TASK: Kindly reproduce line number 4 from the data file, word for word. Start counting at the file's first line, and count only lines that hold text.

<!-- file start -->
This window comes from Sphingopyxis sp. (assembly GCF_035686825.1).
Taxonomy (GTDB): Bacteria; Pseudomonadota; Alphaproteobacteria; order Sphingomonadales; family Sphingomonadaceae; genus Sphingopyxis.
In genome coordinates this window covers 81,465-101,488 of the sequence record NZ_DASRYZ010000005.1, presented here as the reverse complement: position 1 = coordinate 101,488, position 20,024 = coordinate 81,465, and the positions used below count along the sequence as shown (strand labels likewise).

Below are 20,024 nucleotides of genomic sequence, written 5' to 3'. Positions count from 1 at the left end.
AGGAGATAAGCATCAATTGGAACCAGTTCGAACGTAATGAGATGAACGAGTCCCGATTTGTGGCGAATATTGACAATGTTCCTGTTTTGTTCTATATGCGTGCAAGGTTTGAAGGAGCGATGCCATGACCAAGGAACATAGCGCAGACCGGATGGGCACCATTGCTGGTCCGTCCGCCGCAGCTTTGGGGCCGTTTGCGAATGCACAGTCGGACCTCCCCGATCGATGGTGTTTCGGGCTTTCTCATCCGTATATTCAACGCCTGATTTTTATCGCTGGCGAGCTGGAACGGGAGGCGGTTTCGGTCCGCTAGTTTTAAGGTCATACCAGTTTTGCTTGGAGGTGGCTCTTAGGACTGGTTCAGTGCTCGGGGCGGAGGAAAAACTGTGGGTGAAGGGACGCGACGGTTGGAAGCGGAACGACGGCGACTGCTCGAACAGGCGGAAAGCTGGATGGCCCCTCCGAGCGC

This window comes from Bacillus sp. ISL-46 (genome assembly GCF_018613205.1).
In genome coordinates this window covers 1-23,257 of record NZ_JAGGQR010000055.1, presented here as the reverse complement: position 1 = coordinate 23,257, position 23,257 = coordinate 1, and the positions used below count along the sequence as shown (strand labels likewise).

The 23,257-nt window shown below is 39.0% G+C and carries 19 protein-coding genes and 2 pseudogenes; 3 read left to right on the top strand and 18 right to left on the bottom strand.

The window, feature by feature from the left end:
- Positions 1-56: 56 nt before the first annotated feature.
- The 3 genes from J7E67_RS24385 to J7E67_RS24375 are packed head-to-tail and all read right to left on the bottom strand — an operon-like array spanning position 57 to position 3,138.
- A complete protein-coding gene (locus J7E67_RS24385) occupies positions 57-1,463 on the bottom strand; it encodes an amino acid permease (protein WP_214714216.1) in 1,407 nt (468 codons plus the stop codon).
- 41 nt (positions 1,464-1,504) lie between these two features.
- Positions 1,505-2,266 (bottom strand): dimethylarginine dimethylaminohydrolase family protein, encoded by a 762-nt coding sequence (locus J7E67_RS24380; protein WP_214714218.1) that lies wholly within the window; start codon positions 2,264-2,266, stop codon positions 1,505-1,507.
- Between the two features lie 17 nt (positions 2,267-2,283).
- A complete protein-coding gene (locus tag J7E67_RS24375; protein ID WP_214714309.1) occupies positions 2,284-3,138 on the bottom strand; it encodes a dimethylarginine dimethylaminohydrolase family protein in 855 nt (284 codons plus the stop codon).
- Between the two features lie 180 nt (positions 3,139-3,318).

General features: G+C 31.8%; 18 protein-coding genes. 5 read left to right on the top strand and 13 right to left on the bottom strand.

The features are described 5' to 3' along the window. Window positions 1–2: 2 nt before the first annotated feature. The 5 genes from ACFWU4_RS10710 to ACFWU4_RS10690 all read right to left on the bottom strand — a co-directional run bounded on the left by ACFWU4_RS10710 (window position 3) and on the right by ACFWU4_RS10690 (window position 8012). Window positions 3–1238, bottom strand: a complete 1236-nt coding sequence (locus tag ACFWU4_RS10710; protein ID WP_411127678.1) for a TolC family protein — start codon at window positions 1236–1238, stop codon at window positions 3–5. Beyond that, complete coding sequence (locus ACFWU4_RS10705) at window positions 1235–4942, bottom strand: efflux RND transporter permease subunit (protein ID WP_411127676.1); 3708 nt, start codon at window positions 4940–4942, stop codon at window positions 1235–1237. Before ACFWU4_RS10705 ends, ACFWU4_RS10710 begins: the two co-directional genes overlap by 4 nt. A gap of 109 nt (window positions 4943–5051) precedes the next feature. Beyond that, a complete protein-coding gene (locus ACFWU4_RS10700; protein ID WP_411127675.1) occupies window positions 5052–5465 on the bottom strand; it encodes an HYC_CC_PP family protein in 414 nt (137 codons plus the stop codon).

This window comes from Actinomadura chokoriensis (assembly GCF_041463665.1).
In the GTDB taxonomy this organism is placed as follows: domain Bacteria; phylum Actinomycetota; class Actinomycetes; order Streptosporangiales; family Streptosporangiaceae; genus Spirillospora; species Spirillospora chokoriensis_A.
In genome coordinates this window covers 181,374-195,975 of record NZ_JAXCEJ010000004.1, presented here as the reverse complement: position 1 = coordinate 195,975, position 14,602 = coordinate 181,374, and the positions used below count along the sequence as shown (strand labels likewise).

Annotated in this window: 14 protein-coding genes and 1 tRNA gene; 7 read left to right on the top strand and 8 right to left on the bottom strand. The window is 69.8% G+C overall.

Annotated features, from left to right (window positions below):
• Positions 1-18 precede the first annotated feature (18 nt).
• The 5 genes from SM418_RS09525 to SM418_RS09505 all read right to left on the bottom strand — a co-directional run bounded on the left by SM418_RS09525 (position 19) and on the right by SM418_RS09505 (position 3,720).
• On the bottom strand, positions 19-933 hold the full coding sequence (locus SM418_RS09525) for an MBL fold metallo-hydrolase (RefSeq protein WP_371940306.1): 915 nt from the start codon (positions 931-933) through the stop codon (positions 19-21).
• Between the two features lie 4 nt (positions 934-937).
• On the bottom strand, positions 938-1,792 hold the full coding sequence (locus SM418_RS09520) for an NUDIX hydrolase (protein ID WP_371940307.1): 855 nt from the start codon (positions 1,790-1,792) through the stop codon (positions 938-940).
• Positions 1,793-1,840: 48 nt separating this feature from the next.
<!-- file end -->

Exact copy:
Below are 20,024 nucleotides of genomic sequence, written 5' to 3'. Positions count from 1 at the left end.